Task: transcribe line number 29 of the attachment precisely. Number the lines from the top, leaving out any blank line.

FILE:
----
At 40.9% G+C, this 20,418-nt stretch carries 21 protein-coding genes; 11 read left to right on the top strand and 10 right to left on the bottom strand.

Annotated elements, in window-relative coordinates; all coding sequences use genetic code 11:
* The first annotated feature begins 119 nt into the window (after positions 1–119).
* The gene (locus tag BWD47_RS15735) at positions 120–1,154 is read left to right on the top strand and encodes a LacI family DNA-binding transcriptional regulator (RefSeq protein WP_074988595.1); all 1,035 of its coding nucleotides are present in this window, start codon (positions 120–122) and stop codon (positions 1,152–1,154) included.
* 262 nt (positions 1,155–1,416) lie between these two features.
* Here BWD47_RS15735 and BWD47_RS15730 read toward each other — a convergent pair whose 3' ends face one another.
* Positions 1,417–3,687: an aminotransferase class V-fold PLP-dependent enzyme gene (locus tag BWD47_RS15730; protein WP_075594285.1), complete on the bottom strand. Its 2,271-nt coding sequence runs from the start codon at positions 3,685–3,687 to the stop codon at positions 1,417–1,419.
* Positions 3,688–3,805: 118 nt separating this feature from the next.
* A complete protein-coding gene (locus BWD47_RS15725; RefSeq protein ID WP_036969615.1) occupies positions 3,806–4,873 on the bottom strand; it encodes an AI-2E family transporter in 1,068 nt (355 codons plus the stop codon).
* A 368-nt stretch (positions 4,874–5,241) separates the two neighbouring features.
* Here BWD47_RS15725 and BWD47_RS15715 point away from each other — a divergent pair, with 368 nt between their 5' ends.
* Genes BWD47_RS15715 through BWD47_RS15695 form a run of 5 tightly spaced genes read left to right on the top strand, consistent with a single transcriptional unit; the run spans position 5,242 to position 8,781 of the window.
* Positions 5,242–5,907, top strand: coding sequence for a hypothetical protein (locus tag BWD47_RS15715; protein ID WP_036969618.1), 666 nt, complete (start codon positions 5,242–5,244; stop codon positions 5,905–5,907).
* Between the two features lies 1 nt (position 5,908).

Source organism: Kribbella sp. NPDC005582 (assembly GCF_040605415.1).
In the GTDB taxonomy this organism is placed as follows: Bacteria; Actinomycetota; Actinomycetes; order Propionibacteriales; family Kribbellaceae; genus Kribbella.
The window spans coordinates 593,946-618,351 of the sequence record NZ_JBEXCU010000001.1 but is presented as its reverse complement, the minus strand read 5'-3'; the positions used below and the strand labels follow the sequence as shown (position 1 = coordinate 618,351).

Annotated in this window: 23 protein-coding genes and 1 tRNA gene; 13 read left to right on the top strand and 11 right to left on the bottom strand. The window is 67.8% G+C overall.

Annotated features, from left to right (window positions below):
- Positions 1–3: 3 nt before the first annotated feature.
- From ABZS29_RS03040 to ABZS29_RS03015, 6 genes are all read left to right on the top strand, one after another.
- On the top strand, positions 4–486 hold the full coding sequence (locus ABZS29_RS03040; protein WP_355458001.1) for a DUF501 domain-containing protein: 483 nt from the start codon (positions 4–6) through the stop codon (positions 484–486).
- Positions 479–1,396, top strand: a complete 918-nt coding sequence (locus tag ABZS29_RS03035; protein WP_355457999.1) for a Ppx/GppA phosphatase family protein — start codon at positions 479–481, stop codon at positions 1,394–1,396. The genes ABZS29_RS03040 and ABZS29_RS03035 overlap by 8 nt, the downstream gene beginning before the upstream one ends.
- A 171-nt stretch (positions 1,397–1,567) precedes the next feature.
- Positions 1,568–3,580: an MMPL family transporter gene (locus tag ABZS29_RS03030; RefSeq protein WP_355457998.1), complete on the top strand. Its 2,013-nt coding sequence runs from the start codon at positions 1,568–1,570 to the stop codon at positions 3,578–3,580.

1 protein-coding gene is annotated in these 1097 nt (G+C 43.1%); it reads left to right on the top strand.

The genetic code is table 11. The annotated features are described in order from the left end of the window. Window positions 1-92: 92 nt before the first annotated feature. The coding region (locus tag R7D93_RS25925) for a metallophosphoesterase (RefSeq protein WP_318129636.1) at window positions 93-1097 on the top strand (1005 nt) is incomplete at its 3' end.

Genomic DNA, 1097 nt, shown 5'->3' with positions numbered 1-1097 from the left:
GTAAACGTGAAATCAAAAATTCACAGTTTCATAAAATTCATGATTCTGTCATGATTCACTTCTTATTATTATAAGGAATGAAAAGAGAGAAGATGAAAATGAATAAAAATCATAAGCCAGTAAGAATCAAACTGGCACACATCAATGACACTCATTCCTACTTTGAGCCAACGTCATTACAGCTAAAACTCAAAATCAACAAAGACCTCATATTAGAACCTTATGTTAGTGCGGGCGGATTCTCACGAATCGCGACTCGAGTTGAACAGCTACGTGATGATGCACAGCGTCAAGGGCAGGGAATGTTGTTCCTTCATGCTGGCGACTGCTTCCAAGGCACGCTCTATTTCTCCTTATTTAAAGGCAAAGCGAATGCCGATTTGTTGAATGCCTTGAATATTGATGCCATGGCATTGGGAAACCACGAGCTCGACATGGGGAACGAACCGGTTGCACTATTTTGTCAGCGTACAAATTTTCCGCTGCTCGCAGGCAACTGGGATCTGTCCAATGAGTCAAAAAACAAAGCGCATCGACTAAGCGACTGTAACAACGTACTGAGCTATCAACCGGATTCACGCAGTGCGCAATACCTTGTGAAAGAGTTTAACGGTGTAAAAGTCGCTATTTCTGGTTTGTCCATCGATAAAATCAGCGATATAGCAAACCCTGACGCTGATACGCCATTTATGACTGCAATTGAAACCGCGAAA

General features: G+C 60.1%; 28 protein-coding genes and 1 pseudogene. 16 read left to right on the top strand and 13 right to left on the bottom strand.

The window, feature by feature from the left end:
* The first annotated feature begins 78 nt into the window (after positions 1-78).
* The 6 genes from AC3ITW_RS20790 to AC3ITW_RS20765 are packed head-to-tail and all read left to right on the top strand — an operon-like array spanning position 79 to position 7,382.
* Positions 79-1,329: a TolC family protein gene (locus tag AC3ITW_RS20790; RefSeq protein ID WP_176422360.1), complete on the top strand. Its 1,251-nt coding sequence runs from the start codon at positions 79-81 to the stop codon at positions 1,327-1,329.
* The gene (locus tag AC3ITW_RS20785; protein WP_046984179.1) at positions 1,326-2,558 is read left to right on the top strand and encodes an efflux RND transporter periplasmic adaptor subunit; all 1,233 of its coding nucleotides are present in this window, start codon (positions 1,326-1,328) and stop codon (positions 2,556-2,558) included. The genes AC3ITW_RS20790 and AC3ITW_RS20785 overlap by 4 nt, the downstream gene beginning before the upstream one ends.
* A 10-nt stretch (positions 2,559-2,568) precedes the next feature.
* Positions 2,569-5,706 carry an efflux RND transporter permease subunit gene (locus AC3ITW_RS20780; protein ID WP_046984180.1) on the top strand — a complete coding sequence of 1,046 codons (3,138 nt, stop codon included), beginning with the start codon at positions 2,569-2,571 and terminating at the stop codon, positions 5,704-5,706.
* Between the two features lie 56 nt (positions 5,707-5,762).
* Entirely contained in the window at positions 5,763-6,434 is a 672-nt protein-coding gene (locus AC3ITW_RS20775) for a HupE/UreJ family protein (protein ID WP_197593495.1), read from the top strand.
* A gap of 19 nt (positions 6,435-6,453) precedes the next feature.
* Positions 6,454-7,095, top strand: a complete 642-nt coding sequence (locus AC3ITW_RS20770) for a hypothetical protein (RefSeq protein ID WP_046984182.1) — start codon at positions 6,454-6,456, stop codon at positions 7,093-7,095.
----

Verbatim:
GTAAACGTGAAATCAAAAATTCACAGTTTCATAAAATTCATGATTCTGTCATGATTCACTTCTTATTATTATAAGGAATGAAAAGAGAGAAGATGAAAATGAATAAAAATCATAAGCCAGTAAGAATCAAACTGGCACACATCAATGACACTCATTCCTACTTTGAGCCAACGTCATTACAGCTAAAACTCAAAATCAACAAAGACCTCATATTAGAACCTTATGTTAGTGCGGGCGGATTCTCACGAATCGCGACTCGAGTTGAACAGCTACGTGATGATGCACAGCGTCAAGGGCAGGGAATGTTGTTCCTTCATGCTGGCGACTGCTTCCAAGGCACGCTCTATTTCTCCTTATTTAAAGGCAAAGCGAATGCCGATTTGTTGAATGCCTTGAATATTGATGCCATGGCATTGGGAAACCACGAGCTCGACATGGGGAACGAACCGGTTGCACTATTTTGTCAGCGTACAAATTTTCCGCTGCTCGCAGGCAACTGGGATCTGTCCAATGAGTCAAAAAACAAAGCGCATCGACTAAGCGACTGTAACAACGTACTGAGCTATCAACCGGATTCACGCAGTGCGCAATACCTTGTGAAAGAGTTTAACGGTGTAAAAGTCGCTATTTCTGGTTTGTCCATCGATAAAATCAGCGATATAGCAAACCCTGACGCTGATACGCCATTTATGACTGCAATTGAAACCGCGAAA